Monday, September 07, 2020

tried for SEI 1197 (Halifax)

I suspected some space would be available in the queue with the... Moon. So I looked up some "old" double stars, previously known as "neglected doubles."

Found SEI 1197 from 1895 near GSC 03153-0148. A pair of mag 11 stars with a PA of 174 and sep of 14.7 with precise coordinate value of 203755.47+380520.1.

neglected double SEI 1197

Luminance filter, 2 seconds subexposures, 12 stacked shots. FITS Liberator, GIMP. North is up; left is east.

With a position angle of 174, that would be nearly vertical in the image.

GSC 03153-0148, at the centre of the image, is mag 11.8, according to SkyTools.

The J2000 coordinates of the GSC star are 20h37m59.2s and +38°05'20". The Washington Double Star database coordinate would be very slightly right of the GSC star. Where there's nothing...

Those two equal horizontally oriented stars at 32 arc-seconds apart. So, looking for something about half that...

TYC 03153-0574 1 is intriguing. It's the medium bright star to the the south-east, 7 o'clock, with the fainter companion directly above. Magnitudes are wrong, position is wrong, but the separation looks right.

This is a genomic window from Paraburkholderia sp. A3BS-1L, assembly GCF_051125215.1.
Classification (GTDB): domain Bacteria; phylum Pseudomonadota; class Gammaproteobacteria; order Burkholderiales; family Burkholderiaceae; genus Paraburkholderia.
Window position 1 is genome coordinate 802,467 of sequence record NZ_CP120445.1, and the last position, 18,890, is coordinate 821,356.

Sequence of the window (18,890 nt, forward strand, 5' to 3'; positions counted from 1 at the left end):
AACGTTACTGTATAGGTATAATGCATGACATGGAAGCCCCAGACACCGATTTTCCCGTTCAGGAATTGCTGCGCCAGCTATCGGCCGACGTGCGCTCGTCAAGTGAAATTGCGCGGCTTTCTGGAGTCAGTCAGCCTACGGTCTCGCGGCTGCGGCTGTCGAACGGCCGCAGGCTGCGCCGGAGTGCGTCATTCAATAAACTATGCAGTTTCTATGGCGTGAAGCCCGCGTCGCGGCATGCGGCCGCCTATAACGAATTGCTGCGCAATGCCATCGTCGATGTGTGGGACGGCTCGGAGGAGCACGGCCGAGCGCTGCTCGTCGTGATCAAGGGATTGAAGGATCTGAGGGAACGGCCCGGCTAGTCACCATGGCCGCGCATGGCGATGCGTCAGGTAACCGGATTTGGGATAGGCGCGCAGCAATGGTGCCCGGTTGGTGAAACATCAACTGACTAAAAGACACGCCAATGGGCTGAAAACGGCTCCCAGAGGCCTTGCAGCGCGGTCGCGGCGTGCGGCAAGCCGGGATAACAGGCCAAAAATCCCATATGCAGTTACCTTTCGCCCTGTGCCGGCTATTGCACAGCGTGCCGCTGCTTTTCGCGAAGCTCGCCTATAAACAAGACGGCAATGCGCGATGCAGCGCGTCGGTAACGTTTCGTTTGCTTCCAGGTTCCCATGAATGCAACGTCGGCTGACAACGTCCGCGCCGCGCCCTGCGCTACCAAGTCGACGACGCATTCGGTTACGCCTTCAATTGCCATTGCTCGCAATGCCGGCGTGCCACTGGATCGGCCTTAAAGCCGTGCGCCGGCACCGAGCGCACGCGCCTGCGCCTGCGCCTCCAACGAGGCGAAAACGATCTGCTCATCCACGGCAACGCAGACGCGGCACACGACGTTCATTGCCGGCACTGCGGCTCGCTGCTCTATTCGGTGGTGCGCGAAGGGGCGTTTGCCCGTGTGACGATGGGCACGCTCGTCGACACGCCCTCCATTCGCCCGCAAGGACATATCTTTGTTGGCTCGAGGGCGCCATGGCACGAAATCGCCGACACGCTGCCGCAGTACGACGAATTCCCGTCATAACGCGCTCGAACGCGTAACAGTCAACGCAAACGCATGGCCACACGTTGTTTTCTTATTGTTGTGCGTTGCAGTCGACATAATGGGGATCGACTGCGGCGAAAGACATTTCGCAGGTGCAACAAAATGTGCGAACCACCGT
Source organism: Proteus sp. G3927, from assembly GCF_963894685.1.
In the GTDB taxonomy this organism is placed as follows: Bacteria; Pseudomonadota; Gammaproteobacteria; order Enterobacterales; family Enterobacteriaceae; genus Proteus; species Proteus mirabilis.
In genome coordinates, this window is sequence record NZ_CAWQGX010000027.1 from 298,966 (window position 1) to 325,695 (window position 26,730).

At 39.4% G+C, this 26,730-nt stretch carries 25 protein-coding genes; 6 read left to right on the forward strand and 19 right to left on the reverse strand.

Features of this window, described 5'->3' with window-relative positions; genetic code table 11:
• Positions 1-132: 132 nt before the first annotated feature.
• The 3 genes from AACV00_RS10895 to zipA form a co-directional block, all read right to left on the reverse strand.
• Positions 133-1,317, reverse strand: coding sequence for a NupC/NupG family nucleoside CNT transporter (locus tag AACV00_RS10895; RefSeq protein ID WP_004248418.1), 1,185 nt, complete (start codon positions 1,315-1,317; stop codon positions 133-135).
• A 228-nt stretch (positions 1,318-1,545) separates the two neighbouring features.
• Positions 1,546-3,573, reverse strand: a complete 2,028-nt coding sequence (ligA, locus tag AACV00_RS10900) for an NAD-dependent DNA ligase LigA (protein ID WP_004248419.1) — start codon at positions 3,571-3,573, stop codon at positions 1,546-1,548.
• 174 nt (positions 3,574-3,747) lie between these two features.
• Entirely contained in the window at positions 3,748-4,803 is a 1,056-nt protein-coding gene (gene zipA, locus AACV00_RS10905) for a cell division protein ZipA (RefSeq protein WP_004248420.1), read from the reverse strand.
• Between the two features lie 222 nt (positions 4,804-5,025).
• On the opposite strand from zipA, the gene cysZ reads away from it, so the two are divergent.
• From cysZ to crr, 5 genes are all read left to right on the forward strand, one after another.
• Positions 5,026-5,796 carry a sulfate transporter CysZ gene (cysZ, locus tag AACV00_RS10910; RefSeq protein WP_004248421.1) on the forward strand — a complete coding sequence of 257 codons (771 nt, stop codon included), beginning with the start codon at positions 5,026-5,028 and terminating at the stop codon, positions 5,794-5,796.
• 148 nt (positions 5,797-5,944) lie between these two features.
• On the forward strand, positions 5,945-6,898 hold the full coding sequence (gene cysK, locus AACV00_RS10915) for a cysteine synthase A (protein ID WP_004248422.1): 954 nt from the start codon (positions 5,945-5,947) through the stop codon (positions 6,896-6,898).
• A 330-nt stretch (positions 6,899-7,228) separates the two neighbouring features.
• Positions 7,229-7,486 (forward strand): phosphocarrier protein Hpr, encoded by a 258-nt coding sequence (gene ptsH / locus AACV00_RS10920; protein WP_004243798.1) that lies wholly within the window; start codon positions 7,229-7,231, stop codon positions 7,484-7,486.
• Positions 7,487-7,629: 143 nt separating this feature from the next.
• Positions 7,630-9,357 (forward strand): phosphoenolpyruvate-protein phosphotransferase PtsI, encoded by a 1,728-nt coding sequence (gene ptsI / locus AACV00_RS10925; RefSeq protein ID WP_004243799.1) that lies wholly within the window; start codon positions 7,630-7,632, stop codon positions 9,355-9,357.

I do not see a pair of tight vertically arranged mag 11 stars anywhere...

I should pull up a proper motion chart...


Hold the phone! When I zoom into the image, I see a star below and left of GSC 03153-0148! Is that it?!

It's 15" away.

The position angle is 151°.

But it's MUCH dimmer.

SkyTools shows J203759.8+380506 at this location at magnitide 16.3.

Which corresponds to other mag 16 stars in the area...

Is that it?

Begs the question, how low does SEI go?

Could it be that Scheiner, J. saw the mag 16 star but accidentally marked it with the mag value of the primary?


OK. Ran a query on the 18-24 segment of the WDS and searched for the "max" mag on the secondary: 15.3! So he does go pretty low.

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